With great power comes user permissions. Modules have their own set of configurations and user permissions (see Figure 4). You must visit the Permissions administration page after enabling any new modules on your site (Administer > Permissions). I cover users and roles in Step 7.


Figure 4. A portion of the Permissions screen

Remember: Modules you download or create should only be installed in your sites folder, for example sites/all/modules.

What modules are safe to use?

Knowing what modules are safe to use can be a tough call. Core modules that ship with Drupal are safe whereas any module you introduce beyond that adds not just features but overhead. Each module uses additional server resources such as CPU, memory, and possibly storage. Video and file costs are usually at the top of the chain. To validate a module that is good enough to use requires a little investigating, as well as testing. Each community module page on drupal.org provides links to bug reports and support requests. I advise you to take a peek in each of those areas to get an idea of how active the module support is. The goal is to make sure a module matches a desirable standard and won't conflict with something you may have already installed.

The following list summarizes some free modules that I like to use:

  • CCK: Helps create additional fields for node types.
  • Views: Builds lists of content, allowing quick category pages in a block or page display.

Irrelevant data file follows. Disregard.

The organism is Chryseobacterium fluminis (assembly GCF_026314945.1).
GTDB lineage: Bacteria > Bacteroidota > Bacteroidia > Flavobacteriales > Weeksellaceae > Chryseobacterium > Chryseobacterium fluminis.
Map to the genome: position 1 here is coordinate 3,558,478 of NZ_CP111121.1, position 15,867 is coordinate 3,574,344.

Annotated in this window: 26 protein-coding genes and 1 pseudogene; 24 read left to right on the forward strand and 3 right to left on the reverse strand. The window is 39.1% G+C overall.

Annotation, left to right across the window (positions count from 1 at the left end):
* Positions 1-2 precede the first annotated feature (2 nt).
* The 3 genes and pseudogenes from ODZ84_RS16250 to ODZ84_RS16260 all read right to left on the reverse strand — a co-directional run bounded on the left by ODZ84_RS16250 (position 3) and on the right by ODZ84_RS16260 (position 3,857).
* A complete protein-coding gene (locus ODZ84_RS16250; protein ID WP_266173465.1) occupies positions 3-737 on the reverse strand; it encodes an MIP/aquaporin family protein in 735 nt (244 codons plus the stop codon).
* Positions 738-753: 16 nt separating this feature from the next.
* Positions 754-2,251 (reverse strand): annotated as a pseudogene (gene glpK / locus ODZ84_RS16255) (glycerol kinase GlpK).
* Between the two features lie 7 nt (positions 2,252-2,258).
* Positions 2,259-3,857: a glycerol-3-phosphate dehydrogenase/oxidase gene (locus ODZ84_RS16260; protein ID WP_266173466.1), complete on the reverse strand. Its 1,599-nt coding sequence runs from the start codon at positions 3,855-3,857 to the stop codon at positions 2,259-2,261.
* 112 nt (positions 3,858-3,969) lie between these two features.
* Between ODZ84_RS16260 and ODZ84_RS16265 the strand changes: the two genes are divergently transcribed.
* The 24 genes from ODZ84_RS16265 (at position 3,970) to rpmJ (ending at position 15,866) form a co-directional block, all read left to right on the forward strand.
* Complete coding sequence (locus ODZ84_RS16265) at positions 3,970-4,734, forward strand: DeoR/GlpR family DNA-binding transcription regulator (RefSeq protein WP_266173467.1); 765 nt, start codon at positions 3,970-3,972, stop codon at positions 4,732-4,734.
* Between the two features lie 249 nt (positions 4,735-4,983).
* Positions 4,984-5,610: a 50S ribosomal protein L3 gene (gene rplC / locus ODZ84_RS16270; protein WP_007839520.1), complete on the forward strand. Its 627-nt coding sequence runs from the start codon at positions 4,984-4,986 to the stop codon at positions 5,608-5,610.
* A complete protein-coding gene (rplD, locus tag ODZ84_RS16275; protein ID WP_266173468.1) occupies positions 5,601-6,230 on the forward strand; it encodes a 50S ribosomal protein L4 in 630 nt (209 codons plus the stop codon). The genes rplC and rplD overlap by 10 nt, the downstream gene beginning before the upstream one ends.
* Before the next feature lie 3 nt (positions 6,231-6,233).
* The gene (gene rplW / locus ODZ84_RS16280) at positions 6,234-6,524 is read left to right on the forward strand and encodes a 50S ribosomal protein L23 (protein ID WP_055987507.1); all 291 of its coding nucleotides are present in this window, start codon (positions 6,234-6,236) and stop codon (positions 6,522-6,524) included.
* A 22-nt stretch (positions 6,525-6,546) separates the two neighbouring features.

• Devel: Provides a popup tool for Theme production, and debug features for developers.
  • Admin Menu: Adds a nice top-floating menu for administration purposes.

Acquia, started by the creator of Drupal, spent time and money on assembling a release of Drupal that ships with popular modules. All the modules listed in the Acquia release are available separately for download on drupal.org. Companies looking for a Drupal support channel besides community forums see a download such as Acquia Drupal as a safer bet than grabbing random modules. Microsoft even offers the Acquia Drupal package for download to Windows customers.

Step 3: Choose the site look with themes

Drupal controls the look of your site with a theme, which is usually just a folder full of nice templates, CSS files, and images. You typically choose a site theme to be your front end. A theme controls the display by assembling all the theme parts (templates) while building each page; almost in a sever-side include fashion. Drupal comes with a handful of themes, most of which looked cool a few years ago. Luckily, Drupal allows new themes to be installed. You can create or download a new theme that will change the look of your site entirely and instantly restyle your content.

Free theme choices

You get what you pay for. I am not joking. I've seen free, cheap, moderate, and expensive theme costs. The free themes on drupal.org are mostly decent and if one of those themes works for you, then use it until you get sick of it and then look up a new theme. Swapping themes is like changing clothes, you just put the new style on. Don't expect free themes to be advanced (that is offer a lot of flexibility beyond a 3-column layout with header and footer). A good example of some advanced themes anyone can try out are Acquia Slate and Acquia Marina (used by SpreadFirefox.com), released by Top Notch Themes (in partnership with Acquia). The team at Top Notch Themes produces highly flexible, advanced themes that fit everyone's budget.

Quick theme color choice

Some themes have support for the Color module, which would enable multiple color variations within a single theme. You can change the colors of the default Garland theme in Drupal 6 by choosing Administer > Themes and clicking the Configure link for Garland. You will see a color wheel and a list of color presets (see Figure 5). Choose a preset or your own colors and click Submit to save your new theme colors.


Figure 5. Color module supported in the Garland theme

Step 4: Add content